Psalm 119:21
Thou hast rebuked the proud that are cursed, which do err from thy commandments.
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EXPOSITORY (ENGLISH BIBLE)
(21) LXX. and Vulg. divide the verse: “Thou hast rebuked the proud; cursed are they,” &c. This is preferable.

Psalm 119:21. Thou hast rebuked — Or, dost rebuke, that is, reprove and punish, the proud — Obstinate and presumptuous sinners, who sin with a high hand; that are cursed — That are under the wrath and curse of God, and have his curse upon them in all that they do or possess, Deuteronomy 28:16-19. Which, do err — Hebrew, השׁגים, hashogim, wander, or stray, from thy commandments — Namely, knowingly, or wilfully, as proud sinners are wont to do.

119:17-24 If God deals in strict justice with us, we all perish. We ought to spend our lives in his service; we shall find true life in keeping his word. Those that would see the wondrous things of God's law and gospel, must beg him to give them understanding, by the light of his Spirit. Believers feel themselves strangers on earth; they fear missing their way, and losing comfort by erring from God's commandments. Every sanctified soul hungers after the word of God, as food which there is no living without. There is something of pride at the bottom of every wilful sin. God can silence lying lips; reproach and contempt may humble and do us good, and then they shall be removed. Do we find the weight of the cross is above that we are able to bear? He that bore it for us will enable us to bear it; upheld by him we cannot sink. It is sad when those who should protect the innocent, are their betrayers. The psalmist went on in duty, and he found comfort in the word of God. The comforts of the word of God are most pleasant to a gracious soul, when other comforts are made bitter; and those that would have God's testimonies to be their delight, must be advised by them. May the Lord direct us in exercising repentance of sin, and faith in Christ.Thou hast rebuked the proud - Compare Psalm 9:5. The meaning is, that God had done this not by word but by deed. The proud were everywhere rebuked by God, alike in his law, and in his providence. The connection seems to be this: the psalmist is meditating on the benefit or advantage of keeping the law of God; of a humble, pious life. His mind naturally adverts to what would be the opposite of this - or to this in contrast with an opposite course of life; and he says, therefore, that God had in every way, and at all times, manifested his displeasure against that class of people. Such a course, therefore, must be attended with misery; but the course which he proposed to pursue must be attended with happiness.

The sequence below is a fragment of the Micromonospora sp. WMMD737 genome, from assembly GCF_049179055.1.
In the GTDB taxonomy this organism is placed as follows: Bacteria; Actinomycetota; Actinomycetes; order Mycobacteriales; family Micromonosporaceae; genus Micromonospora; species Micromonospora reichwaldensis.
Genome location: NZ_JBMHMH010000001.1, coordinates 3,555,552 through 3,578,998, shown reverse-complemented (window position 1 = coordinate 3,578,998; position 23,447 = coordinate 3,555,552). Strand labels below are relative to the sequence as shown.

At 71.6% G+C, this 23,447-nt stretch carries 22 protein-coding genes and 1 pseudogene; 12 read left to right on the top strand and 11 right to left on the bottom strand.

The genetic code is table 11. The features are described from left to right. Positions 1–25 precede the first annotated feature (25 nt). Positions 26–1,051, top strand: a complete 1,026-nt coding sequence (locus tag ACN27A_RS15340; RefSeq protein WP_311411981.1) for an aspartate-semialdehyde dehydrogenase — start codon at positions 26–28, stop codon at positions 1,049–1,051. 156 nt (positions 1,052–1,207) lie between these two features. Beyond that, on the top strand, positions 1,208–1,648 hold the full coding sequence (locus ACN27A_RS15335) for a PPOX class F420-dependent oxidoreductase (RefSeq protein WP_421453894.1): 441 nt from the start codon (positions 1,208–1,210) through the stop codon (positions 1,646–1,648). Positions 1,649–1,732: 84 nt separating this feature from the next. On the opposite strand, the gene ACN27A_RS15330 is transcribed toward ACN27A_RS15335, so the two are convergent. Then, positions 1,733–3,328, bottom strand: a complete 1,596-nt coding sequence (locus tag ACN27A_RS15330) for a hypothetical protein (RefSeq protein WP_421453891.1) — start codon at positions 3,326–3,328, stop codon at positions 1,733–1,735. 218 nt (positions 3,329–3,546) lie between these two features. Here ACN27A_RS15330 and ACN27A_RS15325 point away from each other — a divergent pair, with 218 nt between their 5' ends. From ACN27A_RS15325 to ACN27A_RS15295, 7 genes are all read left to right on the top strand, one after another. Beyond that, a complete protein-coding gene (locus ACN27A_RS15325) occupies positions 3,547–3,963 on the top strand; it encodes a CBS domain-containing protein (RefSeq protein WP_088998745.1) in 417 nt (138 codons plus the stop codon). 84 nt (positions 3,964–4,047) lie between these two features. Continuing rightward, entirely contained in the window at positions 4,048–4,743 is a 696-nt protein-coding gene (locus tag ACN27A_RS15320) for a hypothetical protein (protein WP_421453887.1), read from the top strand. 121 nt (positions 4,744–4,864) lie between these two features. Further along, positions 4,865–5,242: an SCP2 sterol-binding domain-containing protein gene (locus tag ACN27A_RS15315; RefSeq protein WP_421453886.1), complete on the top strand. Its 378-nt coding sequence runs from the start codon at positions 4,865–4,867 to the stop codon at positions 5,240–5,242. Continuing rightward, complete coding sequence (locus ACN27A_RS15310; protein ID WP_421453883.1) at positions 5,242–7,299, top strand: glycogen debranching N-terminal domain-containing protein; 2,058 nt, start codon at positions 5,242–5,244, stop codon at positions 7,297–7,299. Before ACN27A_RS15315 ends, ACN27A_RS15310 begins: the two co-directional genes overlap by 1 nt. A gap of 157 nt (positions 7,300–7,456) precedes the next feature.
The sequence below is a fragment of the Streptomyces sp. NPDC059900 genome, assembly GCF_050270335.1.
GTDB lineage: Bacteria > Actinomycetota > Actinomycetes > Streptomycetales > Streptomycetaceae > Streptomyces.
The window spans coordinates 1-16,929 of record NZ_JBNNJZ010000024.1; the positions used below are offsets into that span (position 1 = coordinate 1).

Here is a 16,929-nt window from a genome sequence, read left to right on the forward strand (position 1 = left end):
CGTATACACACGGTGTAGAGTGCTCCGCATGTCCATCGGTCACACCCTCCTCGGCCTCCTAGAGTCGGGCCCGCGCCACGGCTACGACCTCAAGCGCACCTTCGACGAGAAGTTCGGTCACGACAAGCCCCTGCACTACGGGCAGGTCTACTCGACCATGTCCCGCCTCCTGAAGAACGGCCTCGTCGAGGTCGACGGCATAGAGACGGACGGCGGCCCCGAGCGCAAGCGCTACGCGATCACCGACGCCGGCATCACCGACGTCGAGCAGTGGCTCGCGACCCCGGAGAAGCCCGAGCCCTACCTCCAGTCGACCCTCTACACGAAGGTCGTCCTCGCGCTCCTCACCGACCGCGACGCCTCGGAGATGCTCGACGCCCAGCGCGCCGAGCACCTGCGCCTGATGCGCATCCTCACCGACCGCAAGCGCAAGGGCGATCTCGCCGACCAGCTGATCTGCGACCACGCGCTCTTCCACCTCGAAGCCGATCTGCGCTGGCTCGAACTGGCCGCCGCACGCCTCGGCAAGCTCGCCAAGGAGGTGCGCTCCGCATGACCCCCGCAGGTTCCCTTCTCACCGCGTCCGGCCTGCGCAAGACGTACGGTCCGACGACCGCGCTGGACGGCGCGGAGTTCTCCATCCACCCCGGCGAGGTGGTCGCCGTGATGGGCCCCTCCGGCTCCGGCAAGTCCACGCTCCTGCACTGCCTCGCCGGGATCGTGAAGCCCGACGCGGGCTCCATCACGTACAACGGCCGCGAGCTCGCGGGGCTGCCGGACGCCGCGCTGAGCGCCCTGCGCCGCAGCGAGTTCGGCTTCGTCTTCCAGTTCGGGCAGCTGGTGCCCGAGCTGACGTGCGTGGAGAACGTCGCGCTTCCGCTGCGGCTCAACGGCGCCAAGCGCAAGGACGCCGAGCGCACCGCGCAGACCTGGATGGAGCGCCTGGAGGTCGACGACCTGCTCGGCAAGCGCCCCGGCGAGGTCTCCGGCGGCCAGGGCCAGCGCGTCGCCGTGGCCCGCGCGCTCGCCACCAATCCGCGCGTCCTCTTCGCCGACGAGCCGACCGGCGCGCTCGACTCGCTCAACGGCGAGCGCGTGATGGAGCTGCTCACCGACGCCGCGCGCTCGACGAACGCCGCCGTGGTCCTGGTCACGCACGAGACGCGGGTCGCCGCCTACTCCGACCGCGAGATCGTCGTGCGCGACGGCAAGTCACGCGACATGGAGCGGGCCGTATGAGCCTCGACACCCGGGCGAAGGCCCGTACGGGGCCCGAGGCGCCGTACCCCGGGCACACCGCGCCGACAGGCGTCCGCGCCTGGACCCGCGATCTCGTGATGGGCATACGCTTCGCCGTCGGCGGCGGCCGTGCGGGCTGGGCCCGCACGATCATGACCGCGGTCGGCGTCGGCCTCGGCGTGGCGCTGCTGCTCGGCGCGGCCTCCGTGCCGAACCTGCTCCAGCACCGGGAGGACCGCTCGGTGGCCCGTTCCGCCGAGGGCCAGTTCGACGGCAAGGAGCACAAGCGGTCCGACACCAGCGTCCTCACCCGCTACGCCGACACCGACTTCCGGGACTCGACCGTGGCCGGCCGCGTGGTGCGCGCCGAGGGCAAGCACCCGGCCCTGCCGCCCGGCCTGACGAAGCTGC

That are cursed - The accursed; those who are regarded and treated by God as accursed, or as objects of his disapprobation.

Which do err from thy commandments - Who depart from thy law. The sense is, "I propose and intend to keep thy law. As a motive to this, I look at the consequences which must follow from disobeying it. I see it everywhere in the divine treatment of those who do disregard that law. They are subject to the displeasure - the solemn rebuke - of God. So all must be who disregard his law; and it is my purpose not to be found among their number."

21-24. God will rebuke those who despise His word and deliver His servants from their reproach, giving them boldness in and by His truth, even before the greatest men. Hast rebuked, or dost rebuke, i.e. severely punish and destroy. And therefore I justly long for thy judgments, as for the love which I have to them, so for fear of those terrible judgments which thou sendest upon the despisers of them.

The proud; obstinate and presumptuous sinners, who sin with a high hand, and with contempt of God, and of his laws, and of his judgment; all which is the effect of pride.

That are cursed; that have the curse of God upon them, and upon all which they have or do; which is the depth of misery.

Do err; or, wander; knowingly, and wilfully, and maliciously, as proud sinners use to do.

Thou hast rebuked the proud,.... Which some understand of the fallen angels, who, in proud wrath, left their habitations, because they would not be subject to the Son of God in human nature; wherefore he scattered them in the imaginations of their hearts, and cast down these mighty ones into hell, where they are reserved in chains of darkness to the judgment of the great day. Others of the Scribes and Pharisees in Christ's time, this psalm being suited, as is thought, to Gospel times; who were proud of their own righteousness, and despised others less holy than themselves; and submitted not to the righteousness of Christ, whom he often rebuked, and at last punished. Rather all proud atheistical persons, profane and wicked men, are meant; who, Pharaoh like, say, who is the Lord that we should obey him? who reckon, their tongues to be their own, and employ them both against God and men, and regard neither: these God resists, sets himself against, and sooner or later severely punishes; for in the things they deal proudly he is above them, Exodus 18:11;